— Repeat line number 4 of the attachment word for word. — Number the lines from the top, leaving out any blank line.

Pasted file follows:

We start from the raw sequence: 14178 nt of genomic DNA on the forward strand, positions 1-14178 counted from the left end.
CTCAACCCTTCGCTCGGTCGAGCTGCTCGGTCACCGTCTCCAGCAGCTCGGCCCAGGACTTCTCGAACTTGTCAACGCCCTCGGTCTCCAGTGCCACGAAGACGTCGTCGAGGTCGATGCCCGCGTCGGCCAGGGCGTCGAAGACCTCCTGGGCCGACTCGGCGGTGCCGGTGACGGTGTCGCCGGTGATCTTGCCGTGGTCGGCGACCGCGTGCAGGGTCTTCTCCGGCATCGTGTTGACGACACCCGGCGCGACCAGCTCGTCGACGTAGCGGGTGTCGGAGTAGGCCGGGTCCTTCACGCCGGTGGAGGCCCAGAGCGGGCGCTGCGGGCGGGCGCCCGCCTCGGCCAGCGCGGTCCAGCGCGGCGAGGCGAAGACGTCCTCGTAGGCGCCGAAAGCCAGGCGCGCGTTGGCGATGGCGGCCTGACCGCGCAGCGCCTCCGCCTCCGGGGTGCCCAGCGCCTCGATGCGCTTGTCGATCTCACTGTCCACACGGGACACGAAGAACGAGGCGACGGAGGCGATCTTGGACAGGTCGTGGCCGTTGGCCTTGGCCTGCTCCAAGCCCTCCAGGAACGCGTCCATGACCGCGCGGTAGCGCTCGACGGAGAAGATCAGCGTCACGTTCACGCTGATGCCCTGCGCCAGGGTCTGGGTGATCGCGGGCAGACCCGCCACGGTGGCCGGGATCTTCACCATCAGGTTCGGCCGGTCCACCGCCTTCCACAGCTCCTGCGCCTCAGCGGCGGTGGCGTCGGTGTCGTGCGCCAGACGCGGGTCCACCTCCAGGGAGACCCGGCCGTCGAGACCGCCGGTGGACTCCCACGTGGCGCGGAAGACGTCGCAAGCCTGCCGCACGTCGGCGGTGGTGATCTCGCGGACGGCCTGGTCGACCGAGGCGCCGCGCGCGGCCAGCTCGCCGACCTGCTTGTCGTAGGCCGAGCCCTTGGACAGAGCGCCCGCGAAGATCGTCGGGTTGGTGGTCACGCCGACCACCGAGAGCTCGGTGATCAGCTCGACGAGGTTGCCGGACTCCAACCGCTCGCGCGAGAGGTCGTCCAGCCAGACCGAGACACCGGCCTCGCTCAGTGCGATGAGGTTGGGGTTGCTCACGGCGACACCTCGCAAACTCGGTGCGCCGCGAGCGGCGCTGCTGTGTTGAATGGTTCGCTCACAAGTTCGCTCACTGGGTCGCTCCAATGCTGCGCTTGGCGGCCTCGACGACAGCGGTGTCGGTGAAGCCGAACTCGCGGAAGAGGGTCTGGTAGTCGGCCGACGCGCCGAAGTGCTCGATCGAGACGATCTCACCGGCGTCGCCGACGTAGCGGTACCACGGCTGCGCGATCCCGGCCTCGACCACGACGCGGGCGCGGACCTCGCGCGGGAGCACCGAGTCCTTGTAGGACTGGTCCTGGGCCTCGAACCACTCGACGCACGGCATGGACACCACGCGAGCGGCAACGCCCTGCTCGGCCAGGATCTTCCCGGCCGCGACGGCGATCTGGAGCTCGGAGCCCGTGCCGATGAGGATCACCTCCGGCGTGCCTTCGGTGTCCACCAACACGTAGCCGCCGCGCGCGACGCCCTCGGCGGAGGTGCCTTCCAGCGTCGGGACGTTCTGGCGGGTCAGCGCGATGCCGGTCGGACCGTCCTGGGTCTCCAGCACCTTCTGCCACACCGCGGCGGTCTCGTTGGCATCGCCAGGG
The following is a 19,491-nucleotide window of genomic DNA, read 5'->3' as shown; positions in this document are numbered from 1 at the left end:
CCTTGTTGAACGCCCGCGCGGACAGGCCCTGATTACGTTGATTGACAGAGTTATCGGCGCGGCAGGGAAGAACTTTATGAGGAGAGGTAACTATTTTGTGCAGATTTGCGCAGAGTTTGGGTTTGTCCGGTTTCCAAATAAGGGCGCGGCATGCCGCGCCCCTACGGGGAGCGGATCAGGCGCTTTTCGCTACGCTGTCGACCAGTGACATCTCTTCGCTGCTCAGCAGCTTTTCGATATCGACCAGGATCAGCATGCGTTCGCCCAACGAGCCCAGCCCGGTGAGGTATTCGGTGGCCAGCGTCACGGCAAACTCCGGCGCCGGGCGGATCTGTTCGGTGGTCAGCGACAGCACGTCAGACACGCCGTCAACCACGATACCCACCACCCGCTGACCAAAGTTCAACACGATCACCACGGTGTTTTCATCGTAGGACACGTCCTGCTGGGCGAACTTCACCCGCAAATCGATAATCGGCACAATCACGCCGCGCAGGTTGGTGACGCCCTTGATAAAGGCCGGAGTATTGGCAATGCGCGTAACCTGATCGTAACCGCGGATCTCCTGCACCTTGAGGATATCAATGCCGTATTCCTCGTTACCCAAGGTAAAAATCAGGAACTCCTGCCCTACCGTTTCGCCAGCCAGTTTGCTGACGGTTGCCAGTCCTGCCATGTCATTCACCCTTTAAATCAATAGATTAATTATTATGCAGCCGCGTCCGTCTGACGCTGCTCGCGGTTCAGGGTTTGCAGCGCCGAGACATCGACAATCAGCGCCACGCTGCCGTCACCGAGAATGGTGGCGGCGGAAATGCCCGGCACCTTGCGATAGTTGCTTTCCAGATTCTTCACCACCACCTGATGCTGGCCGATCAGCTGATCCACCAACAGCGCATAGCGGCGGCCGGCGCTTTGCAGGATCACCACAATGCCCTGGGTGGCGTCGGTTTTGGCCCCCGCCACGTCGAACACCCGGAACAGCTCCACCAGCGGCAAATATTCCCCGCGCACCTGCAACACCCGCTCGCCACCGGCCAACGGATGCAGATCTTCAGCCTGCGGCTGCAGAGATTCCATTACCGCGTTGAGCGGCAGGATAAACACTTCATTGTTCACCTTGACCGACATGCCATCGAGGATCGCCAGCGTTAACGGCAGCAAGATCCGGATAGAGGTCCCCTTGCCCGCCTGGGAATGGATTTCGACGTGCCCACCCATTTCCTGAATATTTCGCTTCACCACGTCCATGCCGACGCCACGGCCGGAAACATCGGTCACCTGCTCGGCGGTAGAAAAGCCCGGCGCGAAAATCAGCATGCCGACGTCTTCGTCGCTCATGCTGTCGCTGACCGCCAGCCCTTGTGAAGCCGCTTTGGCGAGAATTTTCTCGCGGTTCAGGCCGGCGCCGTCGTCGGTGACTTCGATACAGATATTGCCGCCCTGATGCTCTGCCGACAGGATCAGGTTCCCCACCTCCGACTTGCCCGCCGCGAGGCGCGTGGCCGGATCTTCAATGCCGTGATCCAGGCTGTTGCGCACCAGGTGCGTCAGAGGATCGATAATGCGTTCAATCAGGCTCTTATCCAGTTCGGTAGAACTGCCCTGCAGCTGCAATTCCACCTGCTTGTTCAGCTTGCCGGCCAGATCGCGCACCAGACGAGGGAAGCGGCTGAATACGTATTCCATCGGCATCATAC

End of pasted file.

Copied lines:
CCTTGTTGAACGCCCGCGCGGACAGGCCCTGATTACGTTGATTGACAGAGTTATCGGCGCGGCAGGGAAGAACTTTATGAGGAGAGGTAACTATTTTGTGCAGATTTGCGCAGAGTTTGGGTTTGTCCGGTTTCCAAATAAGGGCGCGGCATGCCGCGCCCCTACGGGGAGCGGATCAGGCGCTTTTCGCTACGCTGTCGACCAGTGACATCTCTTCGCTGCTCAGCAGCTTTTCGATATCGACCAGGATCAGCATGCGTTCGCCCAACGAGCCCAGCCCGGTGAGGTATTCGGTGGCCAGCGTCACGGCAAACTCCGGCGCCGGGCGGATCTGTTCGGTGGTCAGCGACAGCACGTCAGACACGCCGTCAACCACGATACCCACCACCCGCTGACCAAAGTTCAACACGATCACCACGGTGTTTTCATCGTAGGACACGTCCTGCTGGGCGAACTTCACCCGCAAATCGATAATCGGCACAATCACGCCGCGCAGGTTGGTGACGCCCTTGATAAAGGCCGGAGTATTGGCAATGCGCGTAACCTGATCGTAACCGCGGATCTCCTGCACCTTGAGGATATCAATGCCGTATTCCTCGTTACCCAAGGTAAAAATCAGGAACTCCTGCCCTACCGTTTCGCCAGCCAGTTTGCTGACGGTTGCCAGTCCTGCCATGTCATTCACCCTTTAAATCAATAGATTAATTATTATGCAGCCGCGTCCGTCTGACGCTGCTCGCGGTTCAGGGTTTGCAGCGCCGAGACATCGACAATCAGCGCCACGCTGCCGTCACCGAGAATGGTGGCGGCGGAAATGCCCGGCACCTTGCGATAGTTGCTTTCCAGATTCTTCACCACCACCTGATGCTGGCCGATCAGCTGATCCACCAACAGCGCATAGCGGCGGCCGGCGCTTTGCAGGATCACCACAATGCCCTGGGTGGCGTCGGTTTTGGCCCCCGCCACGTCGAACACCCGGAACAGCTCCACCAGCGGCAAATATTCCCCGCGCACCTGCAACACCCGCTCGCCACCGGCCAACGGATGCAGATCTTCAGCCTGCGGCTGCAGAGATTCCATTACCGCGTTGAGCGGCAGGATAAACACTTCATTGTTCACCTTGACCGACATGCCATCGAGGATCGCCAGCGTTAACGGCAGCAAGATCCGGATAGAGGTCCCCTTGCCCGCCTGGGAATGGATTTCGACGTGCCCACCCATTTCCTGAATATTTCGCTTCACCACGTCCATGCCGACGCCACGGCCGGAAACATCGGTCACCTGCTCGGCGGTAGAAAAGCCCGGCGCGAAAATCAGCATGCCGACGTCTTCGTCGCTCATGCTGTCGCTGACCGCCAGCCCTTGTGAAGCCGCTTTGGCGAGAATTTTCTCGCGGTTCAGGCCGGCGCCGTCGTCGGTGACTTCGATACAGATATTGCCGCCCTGATGCTCTGCCGACAGGATCAGGTTCCCCACCTCCGACTTGCCCGCCGCGAGGCGCGTGGCCGGATCTTCAATGCCGTGATCCAGGCTGTTGCGCACCAGGTGCGTCAGAGGATCGATAATGCGTTCAATCAGGCTCTTATCCAGTTCGGTAGAACTGCCCTGCAGCTGCAATTCCACCTGCTTGTTCAGCTTGCCGGCCAGATCGCGCACCAGACGAGGGAAGCGGCTGAATACGTATTCCATCGGCATCATAC